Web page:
redeem your white chocolate this holiday season ::::
My first experience with white chocolate was with the misnamed “yogurt” pretzels. I soon found this “yogurt” was hardly L. bacillus created, but more the white fatty content separated from its dark cocoa solids. Why would anyone want to take the dark cacao out of the chocolate, leaving the ivory white? There are also posers — usually the sludge you find coating these “yogurt” pretzels. These are some stark white preparations touted as “white chocolate” but actually made from cheap hydrogenated vegetable fats and not at all from cocoa. Honestly, I’ve never been a huge fan, poser or not. Chocolate, with color, has more depth of flavor, white chocolate’s peripatetic cousin, well-read and educated. White chocolate is the provincial hayseed to the dark, some paltry wisps recognized drizzled over a mille feuille, or maybe in a mousse needing help from its ingredient mates like strawberries, or a tang of passion fruit. White chocolate pales, literally.
When I came upon a white chocolate frosting recipe (see my butterfly ombre cake), I was dubious. I fully expected the same flat sugary paste. I made a point to buy real white chocolate, ivory and buttery in color. While I still felt the frosting was extremely sweet for my tastes, it ended up being a great piping frosting and tasted pretty good. It was kind of a breaking moment. White chocolate vindication in one frosting recipe.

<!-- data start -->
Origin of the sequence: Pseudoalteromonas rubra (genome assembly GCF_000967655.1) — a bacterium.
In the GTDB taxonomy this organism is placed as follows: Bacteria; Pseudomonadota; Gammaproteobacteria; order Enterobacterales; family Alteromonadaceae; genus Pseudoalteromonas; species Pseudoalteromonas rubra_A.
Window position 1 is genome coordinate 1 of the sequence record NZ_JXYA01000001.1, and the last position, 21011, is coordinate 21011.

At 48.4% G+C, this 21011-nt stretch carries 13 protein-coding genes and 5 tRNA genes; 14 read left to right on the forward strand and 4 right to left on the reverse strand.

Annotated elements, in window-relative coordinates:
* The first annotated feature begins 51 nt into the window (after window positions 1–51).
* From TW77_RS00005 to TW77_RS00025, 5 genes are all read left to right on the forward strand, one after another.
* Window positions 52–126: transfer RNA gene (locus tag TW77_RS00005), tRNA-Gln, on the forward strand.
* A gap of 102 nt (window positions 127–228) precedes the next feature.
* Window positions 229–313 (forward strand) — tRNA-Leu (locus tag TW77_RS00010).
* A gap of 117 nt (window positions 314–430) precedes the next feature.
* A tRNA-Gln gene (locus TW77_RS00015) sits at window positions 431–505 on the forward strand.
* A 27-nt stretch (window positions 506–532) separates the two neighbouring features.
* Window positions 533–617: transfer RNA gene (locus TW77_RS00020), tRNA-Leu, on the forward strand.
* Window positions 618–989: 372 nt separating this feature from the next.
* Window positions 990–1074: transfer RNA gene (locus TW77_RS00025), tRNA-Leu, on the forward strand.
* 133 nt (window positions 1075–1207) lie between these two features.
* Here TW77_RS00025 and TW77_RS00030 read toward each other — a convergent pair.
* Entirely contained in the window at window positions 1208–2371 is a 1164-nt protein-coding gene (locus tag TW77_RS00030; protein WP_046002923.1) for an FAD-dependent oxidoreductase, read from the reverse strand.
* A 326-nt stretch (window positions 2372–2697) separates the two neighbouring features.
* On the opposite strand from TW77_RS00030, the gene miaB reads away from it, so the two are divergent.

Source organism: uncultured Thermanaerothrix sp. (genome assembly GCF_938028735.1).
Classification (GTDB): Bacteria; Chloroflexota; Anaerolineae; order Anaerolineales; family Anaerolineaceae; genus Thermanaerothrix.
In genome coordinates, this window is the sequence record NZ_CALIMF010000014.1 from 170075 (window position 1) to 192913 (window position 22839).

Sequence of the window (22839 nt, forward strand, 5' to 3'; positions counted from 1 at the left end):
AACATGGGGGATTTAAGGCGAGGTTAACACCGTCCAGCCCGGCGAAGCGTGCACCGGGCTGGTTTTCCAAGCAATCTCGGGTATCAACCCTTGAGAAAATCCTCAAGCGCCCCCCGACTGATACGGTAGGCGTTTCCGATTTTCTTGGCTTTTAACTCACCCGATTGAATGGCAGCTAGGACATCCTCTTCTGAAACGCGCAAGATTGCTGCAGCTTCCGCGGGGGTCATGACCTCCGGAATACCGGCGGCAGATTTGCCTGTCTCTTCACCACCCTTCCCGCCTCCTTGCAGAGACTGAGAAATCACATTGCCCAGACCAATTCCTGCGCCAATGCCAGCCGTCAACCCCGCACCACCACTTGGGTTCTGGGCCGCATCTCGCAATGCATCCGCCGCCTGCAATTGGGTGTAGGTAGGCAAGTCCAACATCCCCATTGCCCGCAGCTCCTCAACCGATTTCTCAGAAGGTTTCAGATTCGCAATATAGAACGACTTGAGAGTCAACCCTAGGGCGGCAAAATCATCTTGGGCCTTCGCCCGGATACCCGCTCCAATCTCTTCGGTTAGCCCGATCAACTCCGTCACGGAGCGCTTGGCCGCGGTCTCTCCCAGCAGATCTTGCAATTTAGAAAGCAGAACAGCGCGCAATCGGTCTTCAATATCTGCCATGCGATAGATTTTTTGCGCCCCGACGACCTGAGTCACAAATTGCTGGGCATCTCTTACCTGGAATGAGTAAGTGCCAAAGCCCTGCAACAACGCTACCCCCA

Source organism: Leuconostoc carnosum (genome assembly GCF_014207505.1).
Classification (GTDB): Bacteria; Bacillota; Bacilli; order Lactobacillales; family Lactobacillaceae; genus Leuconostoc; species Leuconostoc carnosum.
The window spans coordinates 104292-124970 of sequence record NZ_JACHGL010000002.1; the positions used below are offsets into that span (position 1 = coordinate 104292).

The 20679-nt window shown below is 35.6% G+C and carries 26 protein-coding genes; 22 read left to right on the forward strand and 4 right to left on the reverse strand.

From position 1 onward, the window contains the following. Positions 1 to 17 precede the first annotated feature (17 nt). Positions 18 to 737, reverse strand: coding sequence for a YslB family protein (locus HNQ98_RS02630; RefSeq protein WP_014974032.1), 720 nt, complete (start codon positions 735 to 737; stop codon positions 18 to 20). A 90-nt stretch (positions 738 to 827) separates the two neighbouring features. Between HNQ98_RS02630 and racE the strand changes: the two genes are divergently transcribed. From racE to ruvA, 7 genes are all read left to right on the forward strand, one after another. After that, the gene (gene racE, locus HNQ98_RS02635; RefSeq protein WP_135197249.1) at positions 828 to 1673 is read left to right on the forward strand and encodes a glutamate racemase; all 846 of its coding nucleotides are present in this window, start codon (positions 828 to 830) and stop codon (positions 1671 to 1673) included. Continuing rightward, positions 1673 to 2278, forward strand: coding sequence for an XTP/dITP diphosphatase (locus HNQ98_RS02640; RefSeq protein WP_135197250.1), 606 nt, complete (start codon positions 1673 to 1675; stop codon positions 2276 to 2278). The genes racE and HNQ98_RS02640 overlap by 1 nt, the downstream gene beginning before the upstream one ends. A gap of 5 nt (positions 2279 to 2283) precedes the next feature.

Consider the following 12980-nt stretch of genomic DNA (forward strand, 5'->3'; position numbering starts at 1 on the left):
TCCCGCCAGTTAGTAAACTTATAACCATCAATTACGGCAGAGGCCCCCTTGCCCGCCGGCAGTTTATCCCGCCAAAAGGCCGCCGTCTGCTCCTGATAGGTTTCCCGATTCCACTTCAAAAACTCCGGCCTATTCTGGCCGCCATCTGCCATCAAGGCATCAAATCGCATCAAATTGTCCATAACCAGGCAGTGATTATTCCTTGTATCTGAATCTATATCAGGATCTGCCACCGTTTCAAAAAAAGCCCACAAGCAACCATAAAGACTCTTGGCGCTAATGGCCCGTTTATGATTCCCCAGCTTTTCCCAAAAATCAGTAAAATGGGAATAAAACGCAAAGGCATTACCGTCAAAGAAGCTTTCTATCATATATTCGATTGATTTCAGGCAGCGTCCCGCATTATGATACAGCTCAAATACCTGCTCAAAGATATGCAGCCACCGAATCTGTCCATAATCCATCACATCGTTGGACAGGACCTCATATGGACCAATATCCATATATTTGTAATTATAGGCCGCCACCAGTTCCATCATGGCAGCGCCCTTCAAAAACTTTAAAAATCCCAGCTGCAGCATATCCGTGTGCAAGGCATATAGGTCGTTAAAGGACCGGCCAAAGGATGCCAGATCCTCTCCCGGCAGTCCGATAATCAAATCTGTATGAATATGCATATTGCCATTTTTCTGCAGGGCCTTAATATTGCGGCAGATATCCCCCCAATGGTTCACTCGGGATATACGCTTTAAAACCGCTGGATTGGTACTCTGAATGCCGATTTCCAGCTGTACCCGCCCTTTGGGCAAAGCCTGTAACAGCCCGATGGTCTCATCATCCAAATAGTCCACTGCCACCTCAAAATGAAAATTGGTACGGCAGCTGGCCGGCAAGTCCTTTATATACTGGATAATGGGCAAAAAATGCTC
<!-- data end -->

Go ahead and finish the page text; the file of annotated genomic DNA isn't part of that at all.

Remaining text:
But then I had leftover white chocolate.
I almost threw it out, my normal frugal sense with a momentary lapse. My hesitation caused a re-evaluation. My pasty chocolate got a second chance: truffles. I admit, I made these long before Christmas. I waited to post because they didn’t seen to fit anywhere else except a holiday sweets menu. Instead of the typical dark chocolate dribbles, I went for the steely black sesame and the rustic pistachios for coatings.
Just like the butterfly cake frosting, the truffles were better than I expected. Given a day, the cloying sweetness mellowed, and the amaretto a nice touch. This is a great project for kids to do with you. Happy Holidays!
- 2 tablespoons heavy cream
- 7 ounces good-quality white chocolate, chopped
- 2 tablespoons amaretto
- ½ teaspoon vanilla extract
- ½ cup chopped unsalted pistachios
- ¼ cup black sesame seeds
- Heat cream in bowl over double boiler, so that cream is heated through.
- Whisk in white chocolate to melt. Don't freak out if your mixture looks lumpy or like oatmeal. Keep whisking, fast!
- Add amaretto liqueur and vanilla extract. Whisk! Whisk!
- Cover and chill for about 1 hour (to firm up enough to handle without burning your hands).
- Use a small ice cream scoop or a spoon to aliquot about 2 teaspoons-worth of truffle, and place onto parchment paper. Place in fridge for 15 minutes. Roll into balls.
- Roll truffles into pistachios and/or black sesame. Also try finely chopped crystallized ginger, other nuts. I ended up with 17 truffles, though the original recipe said 20.
- I felt the truffles tasted too sweet when tasting them immediately after making them. After a chill in the fridge overnight, the amaretto flavor melded and the sweetness seemed to mellow.